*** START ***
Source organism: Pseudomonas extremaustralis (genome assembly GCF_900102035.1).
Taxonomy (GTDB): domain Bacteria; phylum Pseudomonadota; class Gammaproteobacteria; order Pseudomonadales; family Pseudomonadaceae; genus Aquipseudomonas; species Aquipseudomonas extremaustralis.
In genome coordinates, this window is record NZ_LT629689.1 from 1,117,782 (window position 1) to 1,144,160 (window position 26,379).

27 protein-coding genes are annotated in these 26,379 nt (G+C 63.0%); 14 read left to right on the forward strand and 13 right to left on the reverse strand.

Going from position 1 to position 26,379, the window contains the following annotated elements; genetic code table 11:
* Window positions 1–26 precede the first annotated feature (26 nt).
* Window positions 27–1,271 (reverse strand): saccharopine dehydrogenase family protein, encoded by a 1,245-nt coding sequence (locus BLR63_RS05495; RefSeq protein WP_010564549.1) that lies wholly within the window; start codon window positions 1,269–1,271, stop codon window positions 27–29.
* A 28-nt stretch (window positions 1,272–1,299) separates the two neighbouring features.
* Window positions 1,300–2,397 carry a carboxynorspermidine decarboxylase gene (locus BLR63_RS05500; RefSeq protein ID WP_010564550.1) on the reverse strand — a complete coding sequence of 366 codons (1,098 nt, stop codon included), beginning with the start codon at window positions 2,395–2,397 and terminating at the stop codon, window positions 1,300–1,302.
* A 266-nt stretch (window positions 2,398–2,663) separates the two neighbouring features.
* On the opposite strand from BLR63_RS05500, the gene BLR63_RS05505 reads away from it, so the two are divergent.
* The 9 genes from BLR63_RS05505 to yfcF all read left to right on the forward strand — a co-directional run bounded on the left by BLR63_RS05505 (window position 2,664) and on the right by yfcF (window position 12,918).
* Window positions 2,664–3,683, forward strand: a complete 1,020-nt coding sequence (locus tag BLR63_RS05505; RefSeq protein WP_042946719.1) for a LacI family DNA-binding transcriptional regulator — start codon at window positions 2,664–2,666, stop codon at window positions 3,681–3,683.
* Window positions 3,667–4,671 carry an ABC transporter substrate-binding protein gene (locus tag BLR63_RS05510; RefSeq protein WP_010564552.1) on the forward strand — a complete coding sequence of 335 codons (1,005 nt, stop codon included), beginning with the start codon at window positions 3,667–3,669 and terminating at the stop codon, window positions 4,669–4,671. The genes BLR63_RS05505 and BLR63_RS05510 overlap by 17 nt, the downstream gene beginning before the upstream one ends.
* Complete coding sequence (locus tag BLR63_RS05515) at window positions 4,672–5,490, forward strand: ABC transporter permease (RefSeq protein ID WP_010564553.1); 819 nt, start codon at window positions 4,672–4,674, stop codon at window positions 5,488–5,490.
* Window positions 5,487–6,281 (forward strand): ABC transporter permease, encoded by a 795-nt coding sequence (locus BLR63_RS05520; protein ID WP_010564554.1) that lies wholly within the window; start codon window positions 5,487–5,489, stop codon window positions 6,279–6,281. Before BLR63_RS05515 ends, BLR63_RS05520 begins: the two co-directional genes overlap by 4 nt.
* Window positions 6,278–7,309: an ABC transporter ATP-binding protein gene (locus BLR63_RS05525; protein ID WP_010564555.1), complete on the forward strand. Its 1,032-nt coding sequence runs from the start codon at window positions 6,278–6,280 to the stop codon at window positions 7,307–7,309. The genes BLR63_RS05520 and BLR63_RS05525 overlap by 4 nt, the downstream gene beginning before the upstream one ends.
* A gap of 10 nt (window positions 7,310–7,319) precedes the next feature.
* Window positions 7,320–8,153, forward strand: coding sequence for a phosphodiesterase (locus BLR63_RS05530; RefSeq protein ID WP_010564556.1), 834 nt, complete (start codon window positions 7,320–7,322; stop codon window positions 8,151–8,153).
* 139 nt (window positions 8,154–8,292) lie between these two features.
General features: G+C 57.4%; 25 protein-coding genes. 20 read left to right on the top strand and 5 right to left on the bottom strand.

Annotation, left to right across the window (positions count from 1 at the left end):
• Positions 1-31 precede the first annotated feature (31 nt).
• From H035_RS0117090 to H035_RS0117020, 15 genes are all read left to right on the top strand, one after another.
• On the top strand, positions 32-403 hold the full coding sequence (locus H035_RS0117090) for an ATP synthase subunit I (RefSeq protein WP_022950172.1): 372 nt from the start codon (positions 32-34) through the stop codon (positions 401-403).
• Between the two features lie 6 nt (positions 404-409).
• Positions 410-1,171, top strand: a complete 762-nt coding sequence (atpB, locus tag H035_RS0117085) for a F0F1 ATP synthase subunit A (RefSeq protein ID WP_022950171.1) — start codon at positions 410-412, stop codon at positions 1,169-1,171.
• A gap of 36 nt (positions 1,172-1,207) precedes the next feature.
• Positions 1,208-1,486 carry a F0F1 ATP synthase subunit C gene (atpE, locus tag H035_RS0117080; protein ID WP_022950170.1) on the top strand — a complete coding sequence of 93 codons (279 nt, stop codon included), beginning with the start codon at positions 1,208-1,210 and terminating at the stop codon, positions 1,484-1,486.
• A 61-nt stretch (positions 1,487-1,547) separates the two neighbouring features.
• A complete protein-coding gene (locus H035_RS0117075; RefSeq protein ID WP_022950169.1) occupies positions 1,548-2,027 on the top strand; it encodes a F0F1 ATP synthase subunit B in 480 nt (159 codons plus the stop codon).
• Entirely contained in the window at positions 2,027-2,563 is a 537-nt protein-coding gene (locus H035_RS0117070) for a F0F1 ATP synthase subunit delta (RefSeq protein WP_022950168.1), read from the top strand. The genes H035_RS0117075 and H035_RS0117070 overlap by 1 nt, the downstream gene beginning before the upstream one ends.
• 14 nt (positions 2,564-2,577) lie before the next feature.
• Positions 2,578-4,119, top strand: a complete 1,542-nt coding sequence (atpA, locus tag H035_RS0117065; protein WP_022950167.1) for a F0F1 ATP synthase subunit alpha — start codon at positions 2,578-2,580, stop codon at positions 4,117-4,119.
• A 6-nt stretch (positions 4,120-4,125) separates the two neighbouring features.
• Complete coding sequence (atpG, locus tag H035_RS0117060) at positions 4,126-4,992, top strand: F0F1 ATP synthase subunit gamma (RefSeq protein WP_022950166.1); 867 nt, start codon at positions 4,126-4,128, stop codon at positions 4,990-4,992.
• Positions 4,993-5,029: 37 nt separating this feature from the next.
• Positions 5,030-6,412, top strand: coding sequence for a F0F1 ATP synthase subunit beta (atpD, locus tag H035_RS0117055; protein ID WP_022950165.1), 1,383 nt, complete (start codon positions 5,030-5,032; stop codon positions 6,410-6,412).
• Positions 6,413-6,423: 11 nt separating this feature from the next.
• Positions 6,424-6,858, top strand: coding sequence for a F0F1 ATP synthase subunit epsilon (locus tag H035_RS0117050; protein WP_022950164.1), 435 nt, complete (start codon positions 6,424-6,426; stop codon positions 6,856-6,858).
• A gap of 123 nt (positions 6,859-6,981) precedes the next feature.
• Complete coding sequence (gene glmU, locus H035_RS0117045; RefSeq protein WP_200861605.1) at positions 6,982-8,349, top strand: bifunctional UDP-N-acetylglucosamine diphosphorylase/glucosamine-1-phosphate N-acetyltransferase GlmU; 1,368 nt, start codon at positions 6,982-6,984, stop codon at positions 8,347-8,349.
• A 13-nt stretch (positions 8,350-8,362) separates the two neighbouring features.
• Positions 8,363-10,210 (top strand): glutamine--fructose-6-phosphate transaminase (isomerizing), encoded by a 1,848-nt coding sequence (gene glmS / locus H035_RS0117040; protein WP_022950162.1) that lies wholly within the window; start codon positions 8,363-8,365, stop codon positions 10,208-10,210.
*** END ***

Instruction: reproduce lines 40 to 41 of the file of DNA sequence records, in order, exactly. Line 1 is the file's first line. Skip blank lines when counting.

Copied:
• Positions 6,424-6,858, top strand: coding sequence for a F0F1 ATP synthase subunit epsilon (locus tag H035_RS0117050; protein WP_022950164.1), 435 nt, complete (start codon positions 6,424-6,426; stop codon positions 6,856-6,858).
• A gap of 123 nt (positions 6,859-6,981) precedes the next feature.